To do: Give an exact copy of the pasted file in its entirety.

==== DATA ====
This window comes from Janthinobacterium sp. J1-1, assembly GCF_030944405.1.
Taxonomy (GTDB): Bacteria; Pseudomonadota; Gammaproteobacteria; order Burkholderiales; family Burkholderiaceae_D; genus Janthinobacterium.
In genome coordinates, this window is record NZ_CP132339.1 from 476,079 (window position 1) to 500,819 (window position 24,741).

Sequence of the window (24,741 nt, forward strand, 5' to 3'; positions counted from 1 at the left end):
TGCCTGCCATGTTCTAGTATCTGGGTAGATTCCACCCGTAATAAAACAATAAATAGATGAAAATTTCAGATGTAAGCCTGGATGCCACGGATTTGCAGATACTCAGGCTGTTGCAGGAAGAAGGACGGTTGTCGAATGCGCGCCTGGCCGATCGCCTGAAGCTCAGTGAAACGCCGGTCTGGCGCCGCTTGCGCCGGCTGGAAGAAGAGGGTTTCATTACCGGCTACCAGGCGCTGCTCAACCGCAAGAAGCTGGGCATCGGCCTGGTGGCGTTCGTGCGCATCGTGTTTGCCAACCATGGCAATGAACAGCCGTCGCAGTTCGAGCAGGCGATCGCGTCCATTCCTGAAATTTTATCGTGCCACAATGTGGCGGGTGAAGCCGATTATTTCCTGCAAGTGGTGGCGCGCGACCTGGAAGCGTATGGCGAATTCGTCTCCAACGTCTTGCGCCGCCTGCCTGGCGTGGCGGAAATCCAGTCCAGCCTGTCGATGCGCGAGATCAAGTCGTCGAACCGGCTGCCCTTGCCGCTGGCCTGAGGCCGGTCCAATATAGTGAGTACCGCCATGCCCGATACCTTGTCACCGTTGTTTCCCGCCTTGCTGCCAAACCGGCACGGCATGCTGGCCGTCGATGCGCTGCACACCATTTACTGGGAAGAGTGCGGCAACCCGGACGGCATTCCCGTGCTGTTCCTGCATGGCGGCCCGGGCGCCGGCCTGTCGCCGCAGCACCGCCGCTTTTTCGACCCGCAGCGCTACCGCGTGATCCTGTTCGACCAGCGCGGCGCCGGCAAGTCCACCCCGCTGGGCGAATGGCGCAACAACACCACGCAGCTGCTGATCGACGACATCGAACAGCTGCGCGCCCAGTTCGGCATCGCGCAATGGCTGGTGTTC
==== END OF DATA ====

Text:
This window comes from Janthinobacterium sp. J1-1, assembly GCF_030944405.1.
Taxonomy (GTDB): Bacteria; Pseudomonadota; Gammaproteobacteria; order Burkholderiales; family Burkholderiaceae_D; genus Janthinobacterium.
In genome coordinates, this window is record NZ_CP132339.1 from 476,079 (window position 1) to 500,819 (window position 24,741).

Sequence of the window (24,741 nt, forward strand, 5' to 3'; positions counted from 1 at the left end):
TGCCTGCCATGTTCTAGTATCTGGGTAGATTCCACCCGTAATAAAACAATAAATAGATGAAAATTTCAGATGTAAGCCTGGATGCCACGGATTTGCAGATACTCAGGCTGTTGCAGGAAGAAGGACGGTTGTCGAATGCGCGCCTGGCCGATCGCCTGAAGCTCAGTGAAACGCCGGTCTGGCGCCGCTTGCGCCGGCTGGAAGAAGAGGGTTTCATTACCGGCTACCAGGCGCTGCTCAACCGCAAGAAGCTGGGCATCGGCCTGGTGGCGTTCGTGCGCATCGTGTTTGCCAACCATGGCAATGAACAGCCGTCGCAGTTCGAGCAGGCGATCGCGTCCATTCCTGAAATTTTATCGTGCCACAATGTGGCGGGTGAAGCCGATTATTTCCTGCAAGTGGTGGCGCGCGACCTGGAAGCGTATGGCGAATTCGTCTCCAACGTCTTGCGCCGCCTGCCTGGCGTGGCGGAAATCCAGTCCAGCCTGTCGATGCGCGAGATCAAGTCGTCGAACCGGCTGCCCTTGCCGCTGGCCTGAGGCCGGTCCAATATAGTGAGTACCGCCATGCCCGATACCTTGTCACCGTTGTTTCCCGCCTTGCTGCCAAACCGGCACGGCATGCTGGCCGTCGATGCGCTGCACACCATTTACTGGGAAGAGTGCGGCAACCCGGACGGCATTCCCGTGCTGTTCCTGCATGGCGGCCCGGGCGCCGGCCTGTCGCCGCAGCACCGCCGCTTTTTCGACCCGCAGCGCTACCGCGTGATCCTGTTCGACCAGCGCGGCGCCGGCAAGTCCACCCCGCTGGGCGAATGGCGCAACAACACCACGCAGCTGCTGATCGACGACATCGAACAGCTGCGCGCCCAGTTCGGCATCGCGCAATGGCTGGTGTTC